64. 64. Altimeter looked at over 200 collaborative economy startups
  65. 65. Over 1/3 of these startups have received venture capital funding 37% $
  66. 66. The average funding per startup is $29M $130M $83M $50M $29M Average Startup
  67. 67. The total funding across these 200 startups is $2B, showing broad investor commitment $2B
  68. 68. 2/3 of these startups focus on peer-to-peer sharing 63% Peer-driven sharing, like Airbnb or 99Dresses 35% Business/brand-driven sharing, like co-working or BMW Drive NOW
  69. 69. 2/3 of these startups charge on a per usage (pro rata) 67% 21% 10% 6% Pro Rata Membership/One Time Fee Free Exchange
  70. 70. Of the Top 30 Startups, Most Have Social Networking Features 75 Have social networking features, e.g. social profiles and reputation systems 73% Integrate Facebook Connect 53%
  71. 71. Collaborative Economy Value Chain: Exploded Visualization
  72. 72. Credits: Research Interviews Airbnb, Molly Turner, Public Policy Arbor Advisors, Dean Callas, Investment Banker Ariba, An SAP Company, Joseph Fox, VP of Strategy August Capital, David Hornik, Investor Bazaarvoice, Stephen Collins, CEO carpooling .com, Markus Barnikel, CEO Cisco, Carlos Dominguez, SVP, Office of the COB and CEO ConnectMe 360, Brian Hayashi, Founder Decide.com, Shauna Causey, VP, Marketing Enterprise Holdings, Ryan Johnson, WeCar AVPeToro, Yoni Assia, CEO and Founder eToro, Nadav Avidan, PR and Communications Manager eToro, Adi Yagil, Head of Social Media Gazelle, Israel Ganot, CEO HomeExchange, Ed Kushins, Founder Jive Software, Christopher Morace, Chief Strategy Officer LiquidSpace, Mark Gilbreath, CEO/Founder/Skipper Lithium, Rob Tarkoff, President and CEO Lyft, Kristin Sverchek, General Counsel MuckerLab, William Hsu, Co- Founder, Partner Sasson Capital, Vivian Wang, Venture Capitalist oDesk, Gary Swart, CEO oDesk, Shoshana Deutschkron, Director, Communications OuiShare, Antonin Léonard, Co-Founder Oversee.net, Gene Chuang, CTO PivotDesk, Alex Newman, Director, Customer Development Sass.me and Oversee.net, Min Chan, GM of Mobile SCOTTEVEST, Scott Jordan, CEO and Founder Shareable Magazine, Neal Gorenflo, Founder Shasta Ventures, Rob Coneybeer, Managing Director Collaborative Lab, April Rinne, Chief Strategy Officer Collaborative Lab, Lauren Anderson, Chief Knowledge Officer The Mesh, Lisa Gansky, Author, The Mesh: Why the Future of Business is Sharing Zuora, Tien Tzuo, CEO Zuora, Brian Bell, CMO Deborah Schultz, Innovation Strategist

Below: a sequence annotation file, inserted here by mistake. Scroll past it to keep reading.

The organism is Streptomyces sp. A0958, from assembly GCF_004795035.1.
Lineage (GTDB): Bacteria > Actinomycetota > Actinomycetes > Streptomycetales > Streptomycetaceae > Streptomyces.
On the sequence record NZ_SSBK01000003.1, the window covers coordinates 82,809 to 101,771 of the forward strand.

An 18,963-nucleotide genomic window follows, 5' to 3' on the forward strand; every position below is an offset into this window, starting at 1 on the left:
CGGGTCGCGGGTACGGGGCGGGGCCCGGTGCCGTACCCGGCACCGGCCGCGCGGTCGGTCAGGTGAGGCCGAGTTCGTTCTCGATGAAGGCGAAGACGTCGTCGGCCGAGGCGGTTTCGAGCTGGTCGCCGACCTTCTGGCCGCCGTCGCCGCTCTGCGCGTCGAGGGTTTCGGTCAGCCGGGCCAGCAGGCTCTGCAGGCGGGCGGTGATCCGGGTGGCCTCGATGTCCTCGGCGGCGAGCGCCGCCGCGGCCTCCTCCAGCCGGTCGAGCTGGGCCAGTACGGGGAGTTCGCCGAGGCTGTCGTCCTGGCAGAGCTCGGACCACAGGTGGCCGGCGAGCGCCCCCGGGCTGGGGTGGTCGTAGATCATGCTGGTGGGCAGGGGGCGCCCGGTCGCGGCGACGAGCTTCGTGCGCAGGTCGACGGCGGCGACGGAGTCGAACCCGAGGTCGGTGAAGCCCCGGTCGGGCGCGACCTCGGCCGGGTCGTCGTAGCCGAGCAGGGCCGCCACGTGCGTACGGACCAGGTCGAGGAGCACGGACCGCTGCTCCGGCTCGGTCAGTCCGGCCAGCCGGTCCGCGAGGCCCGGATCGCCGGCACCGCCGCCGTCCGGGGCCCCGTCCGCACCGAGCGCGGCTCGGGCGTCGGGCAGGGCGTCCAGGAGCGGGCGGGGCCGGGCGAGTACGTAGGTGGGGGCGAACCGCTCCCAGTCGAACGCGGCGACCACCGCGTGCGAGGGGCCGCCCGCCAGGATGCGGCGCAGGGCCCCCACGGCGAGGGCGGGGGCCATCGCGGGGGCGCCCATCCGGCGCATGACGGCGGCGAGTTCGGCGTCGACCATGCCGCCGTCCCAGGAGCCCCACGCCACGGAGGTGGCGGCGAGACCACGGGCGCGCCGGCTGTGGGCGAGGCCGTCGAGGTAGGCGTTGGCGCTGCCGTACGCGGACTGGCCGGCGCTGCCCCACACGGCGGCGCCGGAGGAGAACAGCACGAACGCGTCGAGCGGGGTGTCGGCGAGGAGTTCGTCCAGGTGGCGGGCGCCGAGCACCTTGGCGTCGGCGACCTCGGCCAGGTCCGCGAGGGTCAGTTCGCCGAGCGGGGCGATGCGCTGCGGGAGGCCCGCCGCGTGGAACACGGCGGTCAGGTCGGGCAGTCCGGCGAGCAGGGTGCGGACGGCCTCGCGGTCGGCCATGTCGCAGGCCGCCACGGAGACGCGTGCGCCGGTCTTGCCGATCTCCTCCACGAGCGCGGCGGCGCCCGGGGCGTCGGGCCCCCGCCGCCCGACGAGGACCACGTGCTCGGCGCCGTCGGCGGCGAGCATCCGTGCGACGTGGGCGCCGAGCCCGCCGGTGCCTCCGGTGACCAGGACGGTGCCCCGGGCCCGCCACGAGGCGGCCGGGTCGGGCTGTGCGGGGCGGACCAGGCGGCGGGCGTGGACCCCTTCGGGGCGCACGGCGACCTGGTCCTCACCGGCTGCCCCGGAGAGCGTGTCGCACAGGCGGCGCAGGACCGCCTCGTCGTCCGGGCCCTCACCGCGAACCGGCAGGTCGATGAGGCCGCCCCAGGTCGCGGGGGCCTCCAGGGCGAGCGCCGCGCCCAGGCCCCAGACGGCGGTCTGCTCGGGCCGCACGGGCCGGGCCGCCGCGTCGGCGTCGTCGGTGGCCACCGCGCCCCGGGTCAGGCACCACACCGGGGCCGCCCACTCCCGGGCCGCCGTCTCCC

73. 73. The following people provided guidance, reviewed content, tested ideas, or most importantly, challenged the thesis during the project: David Armano, David Berkowitz, Richard Binhammer, Mel Blake, Erik Boles, Michael Brito, Noelle Chun, Steve Farnsworth, Lyle Fong, Ian Greenleigh, Shel Holtz, Noah Karesh, Kevin Kelley, Matt Krebsbach, Wendy Lea, Evelyn Lee, Geoff Livingston, Jacob Miller, Marcus Nelson, Ben Parr, Jeff Richards, Andy Ruben, Jim Rudden, Ben Smith, Aaron Strout, Carmen Taran, Rob Tarkoff, Ed Van Siclen, Mike Walsh, Sharon Weinbar, Adam Werbach, Susan Williams, Vladimir Mirkovic, Anita Wong, and the entire Altimeter Group research and consulting team. We extend special appreciation to LeWeb founder Loic Le Meur who inspired Altimeter Group to research this topic. Credits: Research Input